Natural splendor has regained a strong foothold in this Wilderness, the largest in Tennessee, ever since fire put an end to a devastating logging period. You can actually find stands of virgin forest in some of the more isolated regions. Three steep-sided ridges run west from the long, high ridge of the Unicoi Mountains: Brush Mountain, Pine Ridge, and Sassafras Ridge. Narrow steep-walled valleys of streams divide these smaller ridges, draining swiftly westward. Elevations range from 1,400 feet to about 4,600 feet, with only a few of the rugged upper terrain's slopes inclined less than 30 degrees. The Wilderness contains the entire upper drainage of Citico Creek, which consists of the North and South Forks and at least eight clear-running tributaries. The Wilderness shares its eastern border with Joyce Kilmer-Slickrock Wilderness of Tennessee and North Carolina. Thirteen trails totaling 57.4 miles provide access to much of the Wilderness. Most of the paths at lower elevations follow old tramways or roads with gentle inclines, but may require "wet" crossings (typically streams). Upper-elevation trails grow faint and sometimes remarkably steep. The 10.6-mile Fodderstack Trail, often used by horsepackers, runs along the Unicoi Mountains, passing near the crests of Big Fodderstack and Little Fodderstack. Several trails lead into the neighboring Joyce Kilmer-Slickrock Wilderness and North Carolina.
Leave No Trace
How to follow the seven standard Leave No Trace principles differs in different parts of the country (desert vs. Rocky Mountains). Click on any of the principles listed below to learn more about how they apply in the Citico Creek Wilderness.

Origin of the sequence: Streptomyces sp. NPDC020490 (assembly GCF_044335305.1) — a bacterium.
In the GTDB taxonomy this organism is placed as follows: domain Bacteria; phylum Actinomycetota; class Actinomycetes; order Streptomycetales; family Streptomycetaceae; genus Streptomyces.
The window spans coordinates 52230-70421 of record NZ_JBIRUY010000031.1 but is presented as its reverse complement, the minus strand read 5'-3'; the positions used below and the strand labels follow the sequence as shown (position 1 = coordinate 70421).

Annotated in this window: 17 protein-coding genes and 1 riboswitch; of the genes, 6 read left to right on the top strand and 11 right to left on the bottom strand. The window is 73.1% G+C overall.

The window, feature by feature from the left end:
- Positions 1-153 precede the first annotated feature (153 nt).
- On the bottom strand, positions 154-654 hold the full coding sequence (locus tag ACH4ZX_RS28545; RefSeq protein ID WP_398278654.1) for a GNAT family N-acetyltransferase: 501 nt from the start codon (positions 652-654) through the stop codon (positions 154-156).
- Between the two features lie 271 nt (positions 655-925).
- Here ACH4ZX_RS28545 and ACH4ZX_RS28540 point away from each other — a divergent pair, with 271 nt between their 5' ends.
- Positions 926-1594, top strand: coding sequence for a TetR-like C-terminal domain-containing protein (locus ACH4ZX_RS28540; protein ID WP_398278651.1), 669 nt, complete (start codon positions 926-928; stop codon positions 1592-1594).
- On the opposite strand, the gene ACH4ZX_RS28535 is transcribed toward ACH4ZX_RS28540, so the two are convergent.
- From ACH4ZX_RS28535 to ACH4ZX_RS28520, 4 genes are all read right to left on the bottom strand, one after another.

Digital and paper maps are critical tools for wilderness visitors. Online maps can help you plan and prepare for your visit ahead of time. You can also carry digital maps with you on your GPS unit or other handheld GPS device. Having a paper map with you in the backcountry, as well as solid orienteering skills, however, ensures that you can still route-find in the event that your electronic device fails.
Motorized equipment and equipment used for mechanical transport is generally prohibited in all wilderness areas.
This includes the use of motor vehicles, motorboats, motorized equipment, bicycles, hang gliders, wagons, carts, portage wheels, and the landing of aircraft including helicopters.
Tennessee Wilderness Act of 1984 - Public law 98-578 (10/30/1984) To designate certain lands in the Cherokee National Forest, Tennessee, as wilderness areas, and to allow management of certain lands for other purposes than wilderness